One of the biggest improvements in Solaris 10 (9 4/04) is the ability to create disk mirrors during the installation! Of course this requires a JumpStart server and a custom profile for the machines in question. This feature alone is worth “the price of admission”. For example I built robert2 (an Ultra 2 I use with Oracle) and mirrored the root disk and the four disks needed for Oracle during the installation, as opposed to creating the mirrors separately. Your mileage may vary, in my case it worked because I was using MultiPacks, this might or might not work with D1000’s or T3 arrays. An example profile is below showing the use of the filesys and metadb keywords to set up mirrored disks:
filesys mirror:d10 c1t2d0s0 c2t2d0s0 1024 /
filesys mirror:d20 c1t2d0s1 c2t2d0s1 2048 swap
filesys mirror:d30 c1t2d0s3 c2t2d0s3 2048 /var
filesys mirror:d40 c1t2d0s4 c2t2d0s4 2048 /usr
filesys mirror:d50 c1t2d0s5 c2t2d0s5 1024 /export/home
filesys mirror:d60 c1t3d0s0 c2t3d0s0 8192 /u01
filesys mirror:d70 c1t4d0s0 c2t4d0s0 8192 /u02
metadb c1t2d0s7 size 8192 count 3
metadb c2t2d0s7 size 8192 count 3
metadb c1t3d0s7 size 8192 count 3
metadb c2t3d0s7 size 8192 count 3
metadb c1t4d0s7 size 8192 count 3
metadb c2t4d0s7 size 8192 count 3
Another JumpStart installation improvement is the ability to add non-Solaris packages during the installation of Solaris. In many cases additional software is installed on a system and this takes time, especially if you have to build multiple machines. Using the package keyword in a profile and specifying a path to the package (must be in a SVR4 package format) allows the administrator to install additional software without having to handle CD’s or tapes and controlling what gets installed on each machine.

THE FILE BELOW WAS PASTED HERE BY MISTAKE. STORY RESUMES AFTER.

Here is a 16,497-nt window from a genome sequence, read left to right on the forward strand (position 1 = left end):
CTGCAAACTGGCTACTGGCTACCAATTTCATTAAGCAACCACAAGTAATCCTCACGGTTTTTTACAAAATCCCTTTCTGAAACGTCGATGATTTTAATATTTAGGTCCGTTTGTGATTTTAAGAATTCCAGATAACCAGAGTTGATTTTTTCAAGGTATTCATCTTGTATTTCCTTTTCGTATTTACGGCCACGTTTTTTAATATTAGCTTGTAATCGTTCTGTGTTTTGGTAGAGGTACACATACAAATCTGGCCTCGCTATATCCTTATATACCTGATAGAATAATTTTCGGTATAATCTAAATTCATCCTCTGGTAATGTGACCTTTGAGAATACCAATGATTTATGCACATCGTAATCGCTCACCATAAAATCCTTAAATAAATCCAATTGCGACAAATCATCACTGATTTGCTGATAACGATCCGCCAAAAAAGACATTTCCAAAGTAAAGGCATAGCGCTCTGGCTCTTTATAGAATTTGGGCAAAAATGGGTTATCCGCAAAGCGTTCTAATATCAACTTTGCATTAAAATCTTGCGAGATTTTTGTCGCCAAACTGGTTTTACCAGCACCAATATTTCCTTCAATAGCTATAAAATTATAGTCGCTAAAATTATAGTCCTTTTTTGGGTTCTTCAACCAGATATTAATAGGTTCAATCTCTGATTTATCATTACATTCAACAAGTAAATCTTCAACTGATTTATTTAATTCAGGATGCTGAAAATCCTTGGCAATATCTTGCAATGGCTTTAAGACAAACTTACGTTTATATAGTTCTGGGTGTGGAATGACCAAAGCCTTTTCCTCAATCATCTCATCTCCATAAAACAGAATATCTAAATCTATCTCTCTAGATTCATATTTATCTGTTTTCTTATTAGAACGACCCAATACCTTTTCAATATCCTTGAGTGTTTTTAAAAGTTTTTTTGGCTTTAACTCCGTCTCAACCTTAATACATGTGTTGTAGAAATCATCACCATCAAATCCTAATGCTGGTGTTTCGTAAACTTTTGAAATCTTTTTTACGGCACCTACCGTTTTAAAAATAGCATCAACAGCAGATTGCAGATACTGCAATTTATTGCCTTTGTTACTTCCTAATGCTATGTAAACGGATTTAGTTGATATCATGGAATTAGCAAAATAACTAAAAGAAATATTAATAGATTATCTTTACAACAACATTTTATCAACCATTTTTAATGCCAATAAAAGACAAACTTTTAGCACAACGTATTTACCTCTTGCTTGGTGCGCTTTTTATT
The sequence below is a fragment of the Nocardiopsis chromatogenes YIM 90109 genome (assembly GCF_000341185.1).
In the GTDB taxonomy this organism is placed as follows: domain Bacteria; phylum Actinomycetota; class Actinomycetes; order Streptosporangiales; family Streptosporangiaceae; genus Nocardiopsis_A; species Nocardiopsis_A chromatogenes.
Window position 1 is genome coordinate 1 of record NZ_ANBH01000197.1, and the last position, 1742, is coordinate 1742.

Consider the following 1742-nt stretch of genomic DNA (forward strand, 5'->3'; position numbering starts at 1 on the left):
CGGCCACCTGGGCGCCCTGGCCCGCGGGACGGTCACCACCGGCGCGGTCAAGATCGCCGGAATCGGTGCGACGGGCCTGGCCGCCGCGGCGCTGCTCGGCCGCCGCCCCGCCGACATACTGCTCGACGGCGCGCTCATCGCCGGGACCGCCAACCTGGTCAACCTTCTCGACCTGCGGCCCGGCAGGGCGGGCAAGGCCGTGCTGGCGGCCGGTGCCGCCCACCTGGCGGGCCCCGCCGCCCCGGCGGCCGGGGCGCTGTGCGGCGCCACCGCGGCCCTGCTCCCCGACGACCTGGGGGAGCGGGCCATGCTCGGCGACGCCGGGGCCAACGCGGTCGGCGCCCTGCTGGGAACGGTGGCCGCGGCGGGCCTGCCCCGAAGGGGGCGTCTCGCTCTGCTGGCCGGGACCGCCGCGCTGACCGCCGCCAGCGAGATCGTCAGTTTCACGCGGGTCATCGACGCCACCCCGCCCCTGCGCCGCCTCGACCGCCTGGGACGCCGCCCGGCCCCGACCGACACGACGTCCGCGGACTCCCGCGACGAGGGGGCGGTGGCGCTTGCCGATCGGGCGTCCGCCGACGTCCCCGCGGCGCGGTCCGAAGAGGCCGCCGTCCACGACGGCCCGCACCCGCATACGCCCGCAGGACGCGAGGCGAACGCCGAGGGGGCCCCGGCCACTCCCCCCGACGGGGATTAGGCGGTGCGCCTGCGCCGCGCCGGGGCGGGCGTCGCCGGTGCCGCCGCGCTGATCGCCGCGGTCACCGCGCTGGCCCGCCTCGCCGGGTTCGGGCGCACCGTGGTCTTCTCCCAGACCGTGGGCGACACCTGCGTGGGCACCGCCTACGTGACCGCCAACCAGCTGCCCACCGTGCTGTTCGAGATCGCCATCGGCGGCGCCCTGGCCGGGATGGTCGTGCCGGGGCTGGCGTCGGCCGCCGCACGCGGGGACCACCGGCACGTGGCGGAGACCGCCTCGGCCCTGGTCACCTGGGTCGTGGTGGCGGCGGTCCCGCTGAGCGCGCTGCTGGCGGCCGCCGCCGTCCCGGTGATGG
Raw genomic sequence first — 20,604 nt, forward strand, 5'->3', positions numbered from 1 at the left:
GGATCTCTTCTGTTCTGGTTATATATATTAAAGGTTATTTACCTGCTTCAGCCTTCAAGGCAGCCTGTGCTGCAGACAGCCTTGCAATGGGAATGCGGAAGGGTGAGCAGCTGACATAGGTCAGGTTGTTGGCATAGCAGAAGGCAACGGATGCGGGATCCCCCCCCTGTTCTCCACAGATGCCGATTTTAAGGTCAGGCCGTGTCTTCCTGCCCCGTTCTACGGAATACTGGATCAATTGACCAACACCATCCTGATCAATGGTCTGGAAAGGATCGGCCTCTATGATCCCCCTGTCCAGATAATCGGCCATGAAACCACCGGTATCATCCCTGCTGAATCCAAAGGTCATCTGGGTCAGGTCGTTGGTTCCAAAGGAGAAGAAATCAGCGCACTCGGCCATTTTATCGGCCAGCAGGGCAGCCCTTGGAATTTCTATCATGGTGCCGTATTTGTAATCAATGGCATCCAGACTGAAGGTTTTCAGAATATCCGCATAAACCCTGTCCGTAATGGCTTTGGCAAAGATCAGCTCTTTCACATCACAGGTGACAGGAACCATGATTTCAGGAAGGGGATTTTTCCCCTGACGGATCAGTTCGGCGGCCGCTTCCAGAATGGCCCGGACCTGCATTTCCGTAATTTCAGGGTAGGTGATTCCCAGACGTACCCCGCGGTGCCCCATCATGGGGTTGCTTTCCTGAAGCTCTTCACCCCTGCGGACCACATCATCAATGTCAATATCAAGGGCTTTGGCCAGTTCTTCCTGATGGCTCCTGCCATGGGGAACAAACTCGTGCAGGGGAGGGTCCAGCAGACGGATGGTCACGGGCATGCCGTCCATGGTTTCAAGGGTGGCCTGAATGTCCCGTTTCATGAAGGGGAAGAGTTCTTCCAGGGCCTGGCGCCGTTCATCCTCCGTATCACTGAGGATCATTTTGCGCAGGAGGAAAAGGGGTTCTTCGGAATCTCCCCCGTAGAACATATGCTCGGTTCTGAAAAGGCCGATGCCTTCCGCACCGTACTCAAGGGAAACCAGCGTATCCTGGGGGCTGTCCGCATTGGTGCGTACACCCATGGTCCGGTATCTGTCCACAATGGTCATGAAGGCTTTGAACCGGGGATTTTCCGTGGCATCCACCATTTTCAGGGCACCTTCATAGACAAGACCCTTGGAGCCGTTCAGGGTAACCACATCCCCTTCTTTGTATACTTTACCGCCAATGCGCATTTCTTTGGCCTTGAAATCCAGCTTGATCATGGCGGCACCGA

An installation method new to Solaris is WAN Boot (9 4/04), where a Solaris machine can be booted and have Solaris installed over a remote network without having Boot Servers installed on every subnet like what is required for JumpStart. WAN Boot requires a client machine that supports WAN Booting or by booting off the Software 1 of 4 CD and loading the wanboot program then proceeding with the installation. A WAN Boot server uses a web server to deliver the OS to clients, this can be done via http or https using certificates.
Most people end up turning on UFS logging to improve performance and help prevent disk related issues when machines are shut down dirty. Now UFS logging is turned on by default, and can be turned off by editing /etc/vfstab, making the appropriate changes, and rebooting.
The Desktop Experience
A lot of noise has been made about Sun’s choice of Gnome as the alternative Graphical User Interface, replacing OpenWindows. Then with Build 69, Sun introduces the Java Desktop System (JDS) to Solaris 10 bringing a new look and functionality. As I tested the OS, I started to really like JDS, it is clean, simple and easy to navigate. Many would say that it has a “Windows” look and feel, which is not necessarily a bad thing. Sun is trying to capture the Enterprise desktop with JDS, as opposed to the typical Unix user. Most Windows users would easily be able to use JDS without much training, and Sun has provided the tools necessary to further customize JDS to meet specific requirements.